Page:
Virginia Basketball Notes: Late-Season Leftovers

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Virginia won 23 games.
Kody Stattmann made 6 of his final 11 3-pointers this season for Virginia. ~ Mike Ingalls

Virginia sophomore Kody Stattmann almost nonchalantly rattled them off last month at the John Paul Jones Arena. Injury after injury challenged him through mid-January, but he calmly chalked it up to just being part of doing business if you’re an athlete.

Maybe, maybe not. Here’s the list of things that Stattmann worked through this season as he became a rotation player for the first time in his career: illness, concussion, broken nose, and back problems. The first two cost him six combined games, while the latter too were a nuisance at the very least.

“It happens in sports. That’s what comes with it,” Stattmann said the week of the ACC Tournament. “So you just have to mentally be prepared for that type of stuff and since we’ve got the best guys, Ethan [Saliba] and Mike Curtis, to look after us, we know we’re going to be fine.”

The illness came in November and he missed four games around the Thanksgiving time period when he lost some weight while not doing much for two weeks. The back problems flared up periodically at different times. The concussion and broken nose, meanwhile, were actually a combo job. That came courtesy of freshman Casey Morsell in a practice drill, not even a scrimmage situation. Stattmann had to have his nose reset and had a small nose cast for three days. The injury didn’t require a mask so once he tried it, he quickly discarded it.

“It was in practice,” Stattmann said. “Me and Casey had a head clash and he got me in the nose. I broke my nose and had to get it realigned and that’s how I got my concussion.”

Morsell actually took quite a blow from that crash too, though not as bad as Stattmann. It’s simply an individual defensive drill where one player guards the other.

“We have this one one one drill, it’s like a defensive drill,” Morsell said. “He crossed and I tried to cut him off and it was a head-on collision, literally. I had a big knot in my head and he had a broken nose. It was a mess that day. There was blood on the court. It was all over. It was a mess.”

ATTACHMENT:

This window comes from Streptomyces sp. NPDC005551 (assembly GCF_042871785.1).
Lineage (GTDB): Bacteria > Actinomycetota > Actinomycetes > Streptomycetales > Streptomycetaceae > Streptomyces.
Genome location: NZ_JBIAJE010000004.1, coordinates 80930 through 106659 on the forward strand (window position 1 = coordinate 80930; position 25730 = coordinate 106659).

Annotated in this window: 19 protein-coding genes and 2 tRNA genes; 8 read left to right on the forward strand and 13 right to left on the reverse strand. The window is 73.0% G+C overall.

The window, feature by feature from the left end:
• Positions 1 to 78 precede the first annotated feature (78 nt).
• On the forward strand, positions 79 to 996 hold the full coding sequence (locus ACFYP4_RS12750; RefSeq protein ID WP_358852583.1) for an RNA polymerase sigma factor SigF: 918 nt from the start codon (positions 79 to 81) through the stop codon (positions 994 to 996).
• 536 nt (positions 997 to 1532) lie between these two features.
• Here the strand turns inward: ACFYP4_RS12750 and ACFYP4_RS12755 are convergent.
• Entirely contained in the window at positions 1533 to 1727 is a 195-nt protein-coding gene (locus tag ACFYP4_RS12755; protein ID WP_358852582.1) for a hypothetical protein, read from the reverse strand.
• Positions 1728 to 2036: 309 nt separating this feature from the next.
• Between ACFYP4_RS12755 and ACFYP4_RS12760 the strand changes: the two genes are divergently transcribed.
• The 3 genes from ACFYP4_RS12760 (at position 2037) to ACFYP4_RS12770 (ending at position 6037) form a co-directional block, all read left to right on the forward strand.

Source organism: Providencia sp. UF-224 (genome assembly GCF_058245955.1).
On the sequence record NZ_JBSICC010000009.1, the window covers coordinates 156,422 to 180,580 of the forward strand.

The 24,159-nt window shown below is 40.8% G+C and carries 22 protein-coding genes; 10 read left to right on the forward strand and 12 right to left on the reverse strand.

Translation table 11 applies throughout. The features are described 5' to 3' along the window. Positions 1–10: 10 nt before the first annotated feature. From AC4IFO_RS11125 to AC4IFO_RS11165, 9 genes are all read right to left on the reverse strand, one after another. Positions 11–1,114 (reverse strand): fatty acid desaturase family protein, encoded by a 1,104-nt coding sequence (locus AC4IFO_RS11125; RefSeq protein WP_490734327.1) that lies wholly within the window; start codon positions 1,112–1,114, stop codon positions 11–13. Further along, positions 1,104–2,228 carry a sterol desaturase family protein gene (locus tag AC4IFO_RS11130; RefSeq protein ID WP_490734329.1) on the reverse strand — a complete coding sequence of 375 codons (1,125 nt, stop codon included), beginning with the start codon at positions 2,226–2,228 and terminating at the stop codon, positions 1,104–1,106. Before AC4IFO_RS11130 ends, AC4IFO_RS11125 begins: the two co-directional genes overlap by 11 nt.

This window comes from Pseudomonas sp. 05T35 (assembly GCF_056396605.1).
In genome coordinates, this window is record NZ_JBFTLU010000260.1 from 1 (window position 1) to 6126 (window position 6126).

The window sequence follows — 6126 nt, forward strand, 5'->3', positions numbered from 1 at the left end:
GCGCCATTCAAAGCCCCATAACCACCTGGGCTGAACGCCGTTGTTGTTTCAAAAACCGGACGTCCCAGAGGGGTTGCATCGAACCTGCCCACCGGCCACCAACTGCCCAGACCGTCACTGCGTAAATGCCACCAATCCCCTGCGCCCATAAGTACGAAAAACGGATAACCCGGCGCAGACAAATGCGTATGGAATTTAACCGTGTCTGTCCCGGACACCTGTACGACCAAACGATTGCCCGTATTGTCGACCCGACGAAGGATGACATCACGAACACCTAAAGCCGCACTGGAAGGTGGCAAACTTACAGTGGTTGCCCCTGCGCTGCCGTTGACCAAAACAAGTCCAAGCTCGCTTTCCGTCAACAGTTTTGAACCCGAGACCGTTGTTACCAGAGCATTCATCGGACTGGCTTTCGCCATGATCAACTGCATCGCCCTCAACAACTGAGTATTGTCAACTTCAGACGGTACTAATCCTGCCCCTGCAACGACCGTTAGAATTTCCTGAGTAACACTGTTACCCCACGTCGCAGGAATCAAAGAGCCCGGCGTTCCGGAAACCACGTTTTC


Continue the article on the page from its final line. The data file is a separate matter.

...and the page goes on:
And did the Hoos do that drill anymore this season? “We completely erased that drill as part of our practice,” Morsell said smiling.

All told, Stattman missed six games between the November illness and the two games after that head clash. He had started 10 games early in the year, but settled into a bench reserve spot once that happened. He averaged 3.6 points and 2.4 rebounds with 16 assists, 10 blocked shots, and 9 steals in 24 games. He shot 33.7% for the season, including 26.9% from 3-point range.

That’s the part that hasn’t lived up to the pre-UVA billing. Stattmann averaged 31 points to the lead the Australian U17 team to a gold medal at the 2017 FIBA Oceania Championships in Guam. During his first year at Virginia last season, Kyle Guy raved about his shooting. In his his first extended time this season, however, the shooting numbers didn’t show up.

“I think I’m not where I’m supposed to be at, especially coming into UVA because that was like my strongest point in my game,” Stattmann said. “It comes with confidence as well and getting the right shot for me I guess.”

As the ACC Tournament approached for the Hoos last month prior to the sports shutdown nationwide, Stattmann finally felt like he had rediscovered his footing again, though. He had shaken off the various challenges through mid-January and settled in late in the season. He cut back his volume from behind the arc – the “right shot” part of the puzzle perhaps – and got more accurate too. He knocked down 6 of the 14 3-pointers he made this season after Feb. 1. In the final 10 games of the regular season, he connected on 6 of 11 triples for a 54.5% clip in February and March.

In his case, there wasn’t really an adjustment to the longer 3-point line as a potential reason for the slow start. The FIBA games already used that distance. Stattmann pointed to added practice and growing comfort as an explanation for the late season surge.

“I’ve been working on it more, like shooting with a quick release because my release is a bit slow,” Stattmann said. “Just practicing it more after practice and getting more shots up in practice. Also because I’m not shooting it as much, I think my percentages have gone up that way but also just because I’ve been practicing it more and feeling a bit more comfortable with it.”

Comfort Levels